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Donald McCaig

I have friends who need their dogs on planes. I had friends who cheated.

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Falsely claiming a service dog irritates me so much simply because it undermines those who ACTUALLY need a service dog. It is incredible what a true service dog can do. They and their handlers don't deserve to have to put up with this BS brought about by liars and their ill behaved dogs.

 

Unfortunately most businesses are hesitant to kick out false service dogs for fear of negative backlash in the social media age. They are only allowed to ask if the dog performs a task that aids the handler's disability. Per the law, however, ANY dog who is misbehaving can be legally kicked out regardless of what the owner claims. I wish more businesses had the gumption to do so, to preserve goodwill for those who need a legitimate service dog.

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I watched a news segment that addressed this issue. It mirrored the NYT article, but also noted that the new 'requirements' should not be too onerous on legitimate Service Animals/ESAs as they should already have the documentation. The reporter also demonstrated how easy it is to get a letter 'signed' by a mental health professional - there is an online service that takes less than 5 minutes to get the letter.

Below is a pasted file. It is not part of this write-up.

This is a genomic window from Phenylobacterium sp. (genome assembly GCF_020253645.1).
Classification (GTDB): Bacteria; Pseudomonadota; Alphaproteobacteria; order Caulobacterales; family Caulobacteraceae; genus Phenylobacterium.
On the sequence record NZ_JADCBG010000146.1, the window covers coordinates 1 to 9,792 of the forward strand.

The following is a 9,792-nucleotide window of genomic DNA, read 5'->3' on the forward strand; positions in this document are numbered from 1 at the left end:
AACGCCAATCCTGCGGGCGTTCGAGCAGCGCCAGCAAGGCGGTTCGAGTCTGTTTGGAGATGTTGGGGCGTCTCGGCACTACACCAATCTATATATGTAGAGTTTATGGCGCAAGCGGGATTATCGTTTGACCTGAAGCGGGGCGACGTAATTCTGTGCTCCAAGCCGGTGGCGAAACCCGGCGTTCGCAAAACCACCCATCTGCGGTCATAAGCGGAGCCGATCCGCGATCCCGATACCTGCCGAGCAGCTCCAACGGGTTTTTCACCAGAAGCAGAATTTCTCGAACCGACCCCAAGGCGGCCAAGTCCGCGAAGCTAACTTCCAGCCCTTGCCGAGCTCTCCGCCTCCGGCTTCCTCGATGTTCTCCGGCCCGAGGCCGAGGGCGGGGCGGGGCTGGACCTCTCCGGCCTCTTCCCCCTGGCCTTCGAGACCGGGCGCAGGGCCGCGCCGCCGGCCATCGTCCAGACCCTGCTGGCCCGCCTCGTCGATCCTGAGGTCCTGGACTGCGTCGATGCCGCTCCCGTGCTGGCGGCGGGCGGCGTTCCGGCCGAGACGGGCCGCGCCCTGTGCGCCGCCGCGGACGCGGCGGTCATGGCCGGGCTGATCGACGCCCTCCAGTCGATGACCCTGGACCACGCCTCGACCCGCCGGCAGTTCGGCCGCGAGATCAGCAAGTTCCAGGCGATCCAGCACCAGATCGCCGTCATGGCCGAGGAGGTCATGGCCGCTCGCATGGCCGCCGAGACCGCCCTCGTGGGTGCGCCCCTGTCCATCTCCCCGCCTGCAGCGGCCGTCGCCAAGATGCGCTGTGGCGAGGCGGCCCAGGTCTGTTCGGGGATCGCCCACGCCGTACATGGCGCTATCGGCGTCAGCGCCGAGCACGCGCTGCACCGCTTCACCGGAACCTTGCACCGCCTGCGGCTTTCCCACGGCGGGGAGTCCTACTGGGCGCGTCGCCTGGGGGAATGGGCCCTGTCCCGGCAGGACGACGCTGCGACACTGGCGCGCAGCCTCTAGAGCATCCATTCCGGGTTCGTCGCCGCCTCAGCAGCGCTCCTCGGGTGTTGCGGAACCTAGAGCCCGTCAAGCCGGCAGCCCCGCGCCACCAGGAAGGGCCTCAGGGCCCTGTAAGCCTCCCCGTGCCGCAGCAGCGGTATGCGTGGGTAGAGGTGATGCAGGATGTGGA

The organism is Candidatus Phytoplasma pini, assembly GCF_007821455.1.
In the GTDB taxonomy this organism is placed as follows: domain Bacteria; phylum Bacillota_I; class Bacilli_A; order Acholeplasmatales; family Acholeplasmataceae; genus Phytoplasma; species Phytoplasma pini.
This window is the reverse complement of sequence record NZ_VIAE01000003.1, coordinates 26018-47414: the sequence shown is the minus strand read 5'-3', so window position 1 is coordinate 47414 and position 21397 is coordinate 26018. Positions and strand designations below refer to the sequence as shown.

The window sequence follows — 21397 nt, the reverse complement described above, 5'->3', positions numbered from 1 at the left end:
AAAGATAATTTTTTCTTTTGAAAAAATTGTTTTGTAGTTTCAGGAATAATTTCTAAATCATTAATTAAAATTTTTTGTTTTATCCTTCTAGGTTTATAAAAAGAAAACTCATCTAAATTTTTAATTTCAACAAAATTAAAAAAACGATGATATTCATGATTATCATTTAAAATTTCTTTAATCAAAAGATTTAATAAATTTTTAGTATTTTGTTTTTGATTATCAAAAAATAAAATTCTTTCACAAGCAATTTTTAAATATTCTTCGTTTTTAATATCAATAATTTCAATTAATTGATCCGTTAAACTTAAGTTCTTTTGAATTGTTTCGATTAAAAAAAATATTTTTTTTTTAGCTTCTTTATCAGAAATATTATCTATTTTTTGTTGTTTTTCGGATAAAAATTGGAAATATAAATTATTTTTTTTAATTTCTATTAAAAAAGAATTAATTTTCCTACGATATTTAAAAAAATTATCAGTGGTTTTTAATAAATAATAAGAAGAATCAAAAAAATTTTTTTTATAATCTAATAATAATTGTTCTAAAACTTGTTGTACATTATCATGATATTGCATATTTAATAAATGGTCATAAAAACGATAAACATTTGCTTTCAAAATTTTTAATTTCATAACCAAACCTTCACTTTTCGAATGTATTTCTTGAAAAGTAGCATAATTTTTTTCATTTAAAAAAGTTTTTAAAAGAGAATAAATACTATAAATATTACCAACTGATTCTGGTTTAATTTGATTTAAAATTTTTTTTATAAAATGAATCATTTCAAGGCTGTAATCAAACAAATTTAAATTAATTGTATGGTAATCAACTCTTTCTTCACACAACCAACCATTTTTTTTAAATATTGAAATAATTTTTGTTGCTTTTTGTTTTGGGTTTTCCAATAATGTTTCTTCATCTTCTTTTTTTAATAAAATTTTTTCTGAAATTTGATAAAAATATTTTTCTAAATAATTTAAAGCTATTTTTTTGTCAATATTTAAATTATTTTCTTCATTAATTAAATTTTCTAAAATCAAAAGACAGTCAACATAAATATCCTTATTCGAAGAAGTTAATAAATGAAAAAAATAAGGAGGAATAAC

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Over the summer I was in a Weis grocery store and saw a man entering with a lizard on his shoulder. It was completely unrestrained, no collar, leash or harness. He went with the lizard to the produce area. When I was checking out I mentioned this to the clerk. She said "Oh, I know who you mean, it's an emotional support animal, we received a notice last week that even if someone comes in with a snake, if it is an emotional support animal, we have to allow it." I asked, "What about salmonella? Reptiles naturally harbor salmonella. The lizard is unrestrained, what is stopping it from jumping into the produce and spreading salmonella?" They just gave me a look and then said that they didn't like it either. I like lizards, actually, I thought it was cute, just not in the grocery store. When I got home I got on the Weis website and sent in a complaint, along with an article on salmonella in reptiles but I never heard back.

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Doesn't seem to me that it is extreme, as the article says some are saying, to request heath documentation online prior to the flight. If a human passenger needs special attention, like help boarding or a wheelchair, it is required that they notify online prior to the flight. Seems to me essentially the same kind of thing.